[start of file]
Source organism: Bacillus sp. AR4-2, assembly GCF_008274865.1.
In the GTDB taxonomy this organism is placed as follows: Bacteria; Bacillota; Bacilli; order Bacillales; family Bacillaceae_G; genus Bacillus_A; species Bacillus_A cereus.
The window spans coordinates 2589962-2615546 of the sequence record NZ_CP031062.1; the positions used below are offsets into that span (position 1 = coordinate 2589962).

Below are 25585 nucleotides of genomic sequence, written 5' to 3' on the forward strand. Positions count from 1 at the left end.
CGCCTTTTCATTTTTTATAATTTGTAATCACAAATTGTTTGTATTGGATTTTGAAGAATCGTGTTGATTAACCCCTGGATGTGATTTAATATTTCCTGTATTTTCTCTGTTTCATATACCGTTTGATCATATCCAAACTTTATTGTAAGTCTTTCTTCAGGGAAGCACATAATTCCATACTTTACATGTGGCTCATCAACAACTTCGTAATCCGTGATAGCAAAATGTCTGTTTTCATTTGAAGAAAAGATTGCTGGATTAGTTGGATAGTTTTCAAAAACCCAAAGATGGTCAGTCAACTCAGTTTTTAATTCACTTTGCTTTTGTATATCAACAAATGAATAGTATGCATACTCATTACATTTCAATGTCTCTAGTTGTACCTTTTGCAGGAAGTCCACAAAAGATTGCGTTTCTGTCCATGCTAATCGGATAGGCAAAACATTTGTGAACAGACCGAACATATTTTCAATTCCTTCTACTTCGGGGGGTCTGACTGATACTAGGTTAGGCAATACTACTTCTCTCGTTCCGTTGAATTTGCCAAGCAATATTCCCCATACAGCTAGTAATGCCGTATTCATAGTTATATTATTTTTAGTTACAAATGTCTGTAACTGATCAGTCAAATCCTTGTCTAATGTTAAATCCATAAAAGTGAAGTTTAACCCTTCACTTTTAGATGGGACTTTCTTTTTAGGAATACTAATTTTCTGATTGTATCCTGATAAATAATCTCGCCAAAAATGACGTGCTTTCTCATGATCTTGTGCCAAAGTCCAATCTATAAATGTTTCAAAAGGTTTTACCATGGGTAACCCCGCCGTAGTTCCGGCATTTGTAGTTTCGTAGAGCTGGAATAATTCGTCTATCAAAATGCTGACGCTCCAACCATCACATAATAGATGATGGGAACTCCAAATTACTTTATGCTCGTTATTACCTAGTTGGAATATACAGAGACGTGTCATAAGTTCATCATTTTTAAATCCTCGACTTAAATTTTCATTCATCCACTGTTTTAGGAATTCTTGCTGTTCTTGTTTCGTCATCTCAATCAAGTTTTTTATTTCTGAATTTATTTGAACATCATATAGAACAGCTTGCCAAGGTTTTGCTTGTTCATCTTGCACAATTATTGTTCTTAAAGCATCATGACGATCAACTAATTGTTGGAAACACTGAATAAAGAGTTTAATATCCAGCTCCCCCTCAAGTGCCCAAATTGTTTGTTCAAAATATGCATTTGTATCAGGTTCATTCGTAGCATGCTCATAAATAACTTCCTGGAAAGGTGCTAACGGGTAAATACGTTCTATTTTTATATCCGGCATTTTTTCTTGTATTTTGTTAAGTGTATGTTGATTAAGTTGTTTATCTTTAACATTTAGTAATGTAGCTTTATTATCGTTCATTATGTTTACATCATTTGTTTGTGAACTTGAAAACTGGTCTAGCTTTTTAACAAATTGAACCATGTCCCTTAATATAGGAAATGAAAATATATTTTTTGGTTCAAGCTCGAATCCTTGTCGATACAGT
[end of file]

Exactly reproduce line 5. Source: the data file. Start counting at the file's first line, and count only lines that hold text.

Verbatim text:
CGCCTTTTCATTTTTTATAATTTGTAATCACAAATTGTTTGTATTGGATTTTGAAGAATCGTGTTGATTAACCCCTGGATGTGATTTAATATTTCCTGTATTTTCTCTGTTTCATATACCGTTTGATCATATCCAAACTTTATTGTAAGTCTTTCTTCAGGGAAGCACATAATTCCATACTTTACATGTGGCTCATCAACAACTTCGTAATCCGTGATAGCAAAATGTCTGTTTTCATTTGAAGAAAAGATTGCTGGATTAGTTGGATAGTTTTCAAAAACCCAAAGATGGTCAGTCAACTCAGTTTTTAATTCACTTTGCTTTTGTATATCAACAAATGAATAGTATGCATACTCATTACATTTCAATGTCTCTAGTTGTACCTTTTGCAGGAAGTCCACAAAAGATTGCGTTTCTGTCCATGCTAATCGGATAGGCAAAACATTTGTGAACAGACCGAACATATTTTCAATTCCTTCTACTTCGGGGGGTCTGACTGATACTAGGTTAGGCAATACTACTTCTCTCGTTCCGTTGAATTTGCCAAGCAATATTCCCCATACAGCTAGTAATGCCGTATTCATAGTTATATTATTTTTAGTTACAAATGTCTGTAACTGATCAGTCAAATCCTTGTCTAATGTTAAATCCATAAAAGTGAAGTTTAACCCTTCACTTTTAGATGGGACTTTCTTTTTAGGAATACTAATTTTCTGATTGTATCCTGATAAATAATCTCGCCAAAAATGACGTGCTTTCTCATGATCTTGTGCCAAAGTCCAATCTATAAATGTTTCAAAAGGTTTTACCATGGGTAACCCCGCCGTAGTTCCGGCATTTGTAGTTTCGTAGAGCTGGAATAATTCGTCTATCAAAATGCTGACGCTCCAACCATCACATAATAGATGATGGGAACTCCAAATTACTTTATGCTCGTTATTACCTAGTTGGAATATACAGAGACGTGTCATAAGTTCATCATTTTTAAATCCTCGACTTAAATTTTCATTCATCCACTGTTTTAGGAATTCTTGCTGTTCTTGTTTCGTCATCTCAATCAAGTTTTTTATTTCTGAATTTATTTGAACATCATATAGAACAGCTTGCCAAGGTTTTGCTTGTTCATCTTGCACAATTATTGTTCTTAAAGCATCATGACGATCAACTAATTGTTGGAAACACTGAATAAAGAGTTTAATATCCAGCTCCCCCTCAAGTGCCCAAATTGTTTGTTCAAAATATGCATTTGTATCAGGTTCATTCGTAGCATGCTCATAAATAACTTCCTGGAAAGGTGCTAACGGGTAAATACGTTCTATTTTTATATCCGGCATTTTTTCTTGTATTTTGTTAAGTGTATGTTGATTAAGTTGTTTATCTTTAACATTTAGTAATGTAGCTTTATTATCGTTCATTATGTTTACATCATTTGTTTGTGAACTTGAAAACTGGTCTAGCTTTTTAACAAATTGAACCATGTCCCTTAATATAGGAAATGAAAATATATTTTTTGGTTCAAGCTCGAATCCTTGTCGATACAGT